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Equipment Used for Measuring Angles and Elevations in Surveying

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There are various surveying instruments for measurement of angles and elevations. Types, properties, uses and details of these surveying equipment is discussed. Among the variety of instruments that are available to measure angles and elevations, it is important to choose the best one that is more suitable for the specific job. The best source of information for a specific instrument is the reference of owner's manual or the product catalog that is provided by the manufacturer.

Equipment Used for Measuring Angles and Elevations in Surveying

The common equipment used for measuring angles and elevations in surveying are:

Hand Levels for Measurement of Elevation and Slope in Surveying

As the name tells, these are levels that are held in the hands of the operator. Hand levels are the simplest level among the surveying instruments. The hand level employs a spirit level and a single cross-hair. The main purpose of hand level is to ensure that the chains are in level when the horizontal distance is measured with the help of plumb bobs. It is also used for the same purpose for slope estimation and change in elevation. The common magnification of hand level is from zero to 5x. Hand levels with more sophisticated mechanism will have stadia hairs to measure the horizontal distance.

Fig.1: A hand Level in Surveying

The hand level is primarily used to estimate the elevation and the slope. The slope is defined as the rate of change of elevation. To measure the slope with the hand level, it is essential to stand at the bottom of the slope and hold the hand level in a horizontal position. Now the point where the line of sight strikes the ground is marked. With the help of the distance to this point and the height of user's eye from the ground, the slope is determined.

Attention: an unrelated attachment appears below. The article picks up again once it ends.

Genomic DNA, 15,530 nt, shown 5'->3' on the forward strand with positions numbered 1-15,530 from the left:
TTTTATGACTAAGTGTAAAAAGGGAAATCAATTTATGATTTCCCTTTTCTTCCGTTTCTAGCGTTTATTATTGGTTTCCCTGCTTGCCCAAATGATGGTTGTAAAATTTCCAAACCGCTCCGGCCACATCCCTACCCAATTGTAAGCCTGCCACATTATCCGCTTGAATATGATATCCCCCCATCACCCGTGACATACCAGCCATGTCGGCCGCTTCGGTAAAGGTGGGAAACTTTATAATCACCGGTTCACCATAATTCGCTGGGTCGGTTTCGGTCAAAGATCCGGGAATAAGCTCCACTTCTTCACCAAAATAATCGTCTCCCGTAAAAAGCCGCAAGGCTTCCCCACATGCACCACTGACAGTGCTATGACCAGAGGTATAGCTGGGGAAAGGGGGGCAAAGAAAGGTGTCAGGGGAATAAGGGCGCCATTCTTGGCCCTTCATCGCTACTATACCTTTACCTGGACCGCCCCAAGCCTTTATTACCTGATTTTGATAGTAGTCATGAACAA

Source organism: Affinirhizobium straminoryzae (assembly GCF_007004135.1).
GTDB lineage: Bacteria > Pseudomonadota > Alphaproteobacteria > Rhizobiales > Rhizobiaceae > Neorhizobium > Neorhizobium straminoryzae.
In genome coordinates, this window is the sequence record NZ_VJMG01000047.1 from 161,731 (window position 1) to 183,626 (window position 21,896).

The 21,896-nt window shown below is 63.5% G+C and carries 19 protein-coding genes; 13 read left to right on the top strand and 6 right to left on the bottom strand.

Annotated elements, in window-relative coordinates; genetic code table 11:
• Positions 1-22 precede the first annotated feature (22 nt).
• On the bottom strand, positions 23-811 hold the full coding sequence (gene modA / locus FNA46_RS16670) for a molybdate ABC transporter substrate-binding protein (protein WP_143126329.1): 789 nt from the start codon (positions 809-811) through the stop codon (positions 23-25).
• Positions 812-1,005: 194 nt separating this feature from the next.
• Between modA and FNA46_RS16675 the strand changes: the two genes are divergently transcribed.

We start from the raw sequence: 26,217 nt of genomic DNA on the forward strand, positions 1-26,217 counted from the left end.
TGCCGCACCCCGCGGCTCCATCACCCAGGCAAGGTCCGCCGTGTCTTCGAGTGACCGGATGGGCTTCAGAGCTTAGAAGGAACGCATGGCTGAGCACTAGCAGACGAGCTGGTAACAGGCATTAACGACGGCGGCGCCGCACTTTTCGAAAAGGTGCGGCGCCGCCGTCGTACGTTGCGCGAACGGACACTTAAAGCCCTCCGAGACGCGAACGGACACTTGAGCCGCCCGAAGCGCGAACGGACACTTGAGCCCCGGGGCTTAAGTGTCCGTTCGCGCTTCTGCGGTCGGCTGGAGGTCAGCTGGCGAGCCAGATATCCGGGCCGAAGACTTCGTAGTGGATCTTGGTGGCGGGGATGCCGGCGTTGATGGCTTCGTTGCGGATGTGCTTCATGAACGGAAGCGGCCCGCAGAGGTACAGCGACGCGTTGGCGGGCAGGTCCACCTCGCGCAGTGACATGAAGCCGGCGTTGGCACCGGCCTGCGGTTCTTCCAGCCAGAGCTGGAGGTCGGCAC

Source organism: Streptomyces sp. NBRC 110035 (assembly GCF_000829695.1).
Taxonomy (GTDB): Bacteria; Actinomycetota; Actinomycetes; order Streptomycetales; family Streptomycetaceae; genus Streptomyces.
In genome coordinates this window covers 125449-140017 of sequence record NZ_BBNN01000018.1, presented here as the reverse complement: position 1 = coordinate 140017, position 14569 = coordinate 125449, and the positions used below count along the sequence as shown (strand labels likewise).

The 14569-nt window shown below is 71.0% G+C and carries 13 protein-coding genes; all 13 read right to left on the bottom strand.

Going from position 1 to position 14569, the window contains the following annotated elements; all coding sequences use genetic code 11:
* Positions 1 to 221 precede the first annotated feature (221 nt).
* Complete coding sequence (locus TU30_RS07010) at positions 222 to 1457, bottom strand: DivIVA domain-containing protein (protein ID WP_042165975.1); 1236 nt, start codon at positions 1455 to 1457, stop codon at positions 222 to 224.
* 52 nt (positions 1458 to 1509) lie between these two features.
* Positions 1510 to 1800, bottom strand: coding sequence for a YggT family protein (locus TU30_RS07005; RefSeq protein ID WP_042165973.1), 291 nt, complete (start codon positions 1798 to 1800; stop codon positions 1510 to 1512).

% slope = (Rise/Run) x 100

The eye height of the user is the rise. The distance from the observation point to where the line of sight strikes the ground is the run. The distance can be measured by pacing. The result is found to have low precision, because of the low precision of measuring distance by pacing and the measured distance is the sloped distance (not horizontal distance).

Abney Level for Measurement of Angles and Slope in Surveying

Hand levels with more sophistication will form Abney levels. This comprise of a direct reading scale for vertical angles and slope, stadia hairs and better optics and magnification. Compared to hand level, the precision of slope calculation is better. The measuring distance of the stadia of the Abney level has a precision of 1/10 of a foot. The distance measured using stadia is horizontal. Most of the Abney levels have provision for adjustment for both focusing as well as magnification. For preliminary surveying, they give appreciable accuracy if a rod and target are employed.

Fig.2: Abney Level in Surveying

Using a stick or rod of known height with the hand level and the Abney level helps to improve the accuracy of measurement. The use of stick also helps in keeping the level steady.

Dumpy Level for Measurement of Angles and Elevation in Surveying

The dumpy level is the simplest form of the level that is supported by a tripod. The accuracy of the instrument is increased by the use of a tripod. The tripod also helps in providing a reference for the horizontal angles. A dumpy level comprises a telescope and a spirit level that is mounted parallel to the line of sight of the telescope. The telescope in the dumpy level will have at least one horizontal cross hair that is mounted in line with the line of sight. It also has a vertical cross hair and two stadia cross hairs.

Fig.3: Dumpy Level in Surveying

A mechanism called the leveling plate rotates in 360 degrees. This is the platforms onto which the telescope and the spirit level are mounted. The whole mechanism is placed on a plate that is attached to a tripod. This is later leveled to start the surveying.